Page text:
On This Day in History, January 18: Low Makes It To High Places

January 18, 2012 Brooklyn Eagle Staff
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Seth Low was born in Brooklyn on Jan. 18, 1850. He was the only man to have served both as mayor of Brooklyn and as mayor of New York City. 
 
His father was the wealthy tea and silk merchant A. A. Low, who owned the home at 3 Pierrepont Pl. in Brooklyn Heights, which overlooks the harbor. (The large Victorian home is generally considered one of the most elegant and impressive residential buildings in all of Brooklyn.) 
 
Seth Low attended the Brooklyn Polytechnic Institute and Columbia College. For a time he took over his father’s business before becoming interested in civic affairs. In 1878 he became the first president of the Brooklyn Bureau of Charities.
 
From 1881 to 1885 Seth Low served as mayor of Brooklyn, which, of course, was still an autonomous city at the time. In 1902, he was elected mayor of consolidated New York City — only the second mayor to reign over all five boroughs. (New York City was consolidated in 1898).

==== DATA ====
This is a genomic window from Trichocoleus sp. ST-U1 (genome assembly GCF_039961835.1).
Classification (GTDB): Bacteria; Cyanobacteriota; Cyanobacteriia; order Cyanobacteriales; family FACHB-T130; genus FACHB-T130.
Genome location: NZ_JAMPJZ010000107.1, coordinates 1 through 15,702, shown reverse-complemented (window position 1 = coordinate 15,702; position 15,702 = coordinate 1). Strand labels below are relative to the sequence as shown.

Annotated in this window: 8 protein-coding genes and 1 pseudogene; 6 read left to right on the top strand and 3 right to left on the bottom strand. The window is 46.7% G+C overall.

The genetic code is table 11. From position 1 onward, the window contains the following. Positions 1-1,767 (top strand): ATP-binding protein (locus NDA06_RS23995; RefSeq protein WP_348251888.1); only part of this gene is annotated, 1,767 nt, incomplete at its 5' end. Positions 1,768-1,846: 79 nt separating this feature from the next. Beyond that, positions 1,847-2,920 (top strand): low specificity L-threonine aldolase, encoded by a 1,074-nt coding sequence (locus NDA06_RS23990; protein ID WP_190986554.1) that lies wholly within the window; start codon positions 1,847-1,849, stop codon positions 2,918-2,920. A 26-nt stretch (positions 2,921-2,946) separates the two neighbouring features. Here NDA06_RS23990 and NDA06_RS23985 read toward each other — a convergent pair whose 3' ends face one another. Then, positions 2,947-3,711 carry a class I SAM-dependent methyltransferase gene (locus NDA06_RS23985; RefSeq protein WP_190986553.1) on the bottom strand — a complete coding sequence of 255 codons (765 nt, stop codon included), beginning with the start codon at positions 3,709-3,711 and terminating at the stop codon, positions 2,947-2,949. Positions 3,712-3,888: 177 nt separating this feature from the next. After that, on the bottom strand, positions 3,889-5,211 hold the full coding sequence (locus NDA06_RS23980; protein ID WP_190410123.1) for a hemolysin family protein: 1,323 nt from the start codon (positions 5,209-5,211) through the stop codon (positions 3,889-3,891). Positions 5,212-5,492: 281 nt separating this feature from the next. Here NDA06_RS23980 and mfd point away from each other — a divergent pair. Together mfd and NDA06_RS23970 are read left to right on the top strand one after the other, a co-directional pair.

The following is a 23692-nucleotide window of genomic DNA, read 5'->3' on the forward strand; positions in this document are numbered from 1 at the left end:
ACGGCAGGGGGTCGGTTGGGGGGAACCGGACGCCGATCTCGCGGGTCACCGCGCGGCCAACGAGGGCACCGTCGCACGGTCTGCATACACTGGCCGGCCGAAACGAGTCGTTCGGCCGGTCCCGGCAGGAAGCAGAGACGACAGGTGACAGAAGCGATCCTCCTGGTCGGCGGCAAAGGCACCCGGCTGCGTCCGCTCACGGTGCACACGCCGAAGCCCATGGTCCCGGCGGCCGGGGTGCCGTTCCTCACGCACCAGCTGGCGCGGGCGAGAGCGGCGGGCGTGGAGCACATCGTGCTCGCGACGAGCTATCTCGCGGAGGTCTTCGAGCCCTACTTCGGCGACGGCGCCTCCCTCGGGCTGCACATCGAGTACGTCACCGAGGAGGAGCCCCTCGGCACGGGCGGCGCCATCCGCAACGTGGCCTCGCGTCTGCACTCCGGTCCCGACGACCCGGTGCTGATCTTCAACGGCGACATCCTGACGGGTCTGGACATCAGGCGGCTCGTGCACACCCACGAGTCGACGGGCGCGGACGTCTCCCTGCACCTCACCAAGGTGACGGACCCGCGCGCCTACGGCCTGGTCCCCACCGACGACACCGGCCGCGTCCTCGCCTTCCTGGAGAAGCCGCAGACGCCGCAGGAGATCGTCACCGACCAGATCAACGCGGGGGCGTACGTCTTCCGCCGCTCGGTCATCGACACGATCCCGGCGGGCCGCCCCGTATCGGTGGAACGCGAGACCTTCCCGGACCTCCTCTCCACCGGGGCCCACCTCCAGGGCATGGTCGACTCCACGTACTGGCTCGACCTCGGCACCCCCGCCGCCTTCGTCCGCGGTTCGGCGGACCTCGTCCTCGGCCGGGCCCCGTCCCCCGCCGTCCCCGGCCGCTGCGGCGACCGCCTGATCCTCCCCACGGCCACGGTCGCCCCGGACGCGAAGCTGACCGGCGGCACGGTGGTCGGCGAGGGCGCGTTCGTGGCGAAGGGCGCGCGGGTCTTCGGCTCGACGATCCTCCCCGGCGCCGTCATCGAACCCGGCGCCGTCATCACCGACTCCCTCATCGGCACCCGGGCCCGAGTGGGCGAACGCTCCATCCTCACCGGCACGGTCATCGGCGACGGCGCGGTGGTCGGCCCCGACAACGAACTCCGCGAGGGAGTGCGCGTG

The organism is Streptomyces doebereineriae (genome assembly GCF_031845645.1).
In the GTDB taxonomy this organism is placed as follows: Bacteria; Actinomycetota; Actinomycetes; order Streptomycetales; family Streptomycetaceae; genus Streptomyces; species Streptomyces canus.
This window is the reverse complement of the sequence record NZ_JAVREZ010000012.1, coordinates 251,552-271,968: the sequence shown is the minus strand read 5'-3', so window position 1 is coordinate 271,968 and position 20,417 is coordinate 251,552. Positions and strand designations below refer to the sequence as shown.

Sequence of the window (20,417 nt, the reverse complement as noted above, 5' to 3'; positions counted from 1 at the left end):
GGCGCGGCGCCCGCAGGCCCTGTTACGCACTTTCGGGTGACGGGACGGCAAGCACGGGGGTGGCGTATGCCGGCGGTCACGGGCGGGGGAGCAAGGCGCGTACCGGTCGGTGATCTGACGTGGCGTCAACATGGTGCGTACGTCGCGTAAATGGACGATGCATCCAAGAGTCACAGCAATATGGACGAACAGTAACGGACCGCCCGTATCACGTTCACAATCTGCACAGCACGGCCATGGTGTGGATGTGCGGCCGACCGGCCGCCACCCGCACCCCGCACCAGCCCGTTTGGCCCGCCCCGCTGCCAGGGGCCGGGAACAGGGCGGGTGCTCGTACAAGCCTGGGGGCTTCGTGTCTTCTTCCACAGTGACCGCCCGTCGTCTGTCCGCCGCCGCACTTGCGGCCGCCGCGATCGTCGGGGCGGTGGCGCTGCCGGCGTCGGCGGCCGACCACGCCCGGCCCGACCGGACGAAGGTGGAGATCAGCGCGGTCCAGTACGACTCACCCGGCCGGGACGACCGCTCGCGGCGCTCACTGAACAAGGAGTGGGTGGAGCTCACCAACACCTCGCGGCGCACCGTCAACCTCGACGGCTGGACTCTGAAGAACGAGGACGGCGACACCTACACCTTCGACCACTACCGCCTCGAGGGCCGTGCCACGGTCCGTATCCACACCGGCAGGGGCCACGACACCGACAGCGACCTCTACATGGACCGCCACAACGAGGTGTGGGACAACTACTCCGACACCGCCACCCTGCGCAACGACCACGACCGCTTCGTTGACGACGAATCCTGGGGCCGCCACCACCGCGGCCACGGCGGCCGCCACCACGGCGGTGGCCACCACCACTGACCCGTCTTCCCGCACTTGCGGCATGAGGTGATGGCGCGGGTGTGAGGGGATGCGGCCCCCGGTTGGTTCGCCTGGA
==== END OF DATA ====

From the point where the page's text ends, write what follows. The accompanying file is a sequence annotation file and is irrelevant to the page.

Between his mayorships, Low served as President of Columbia University. It was during his tenure that the university moved from downtown to its current location in Morningside Heights. 
 
In 1899 he served as a delegate for the Unites States to an international peace conference at The Hague.
 
In his later years, Low was a prominent arbitrator in labor disputes and helped to settle a coal strike in Colorado. He also served as chairman of the Executive Committee for the Tuskegee Institute.
 
Seth Low died on Sept. 17. 1916.  

 — P. Neidl


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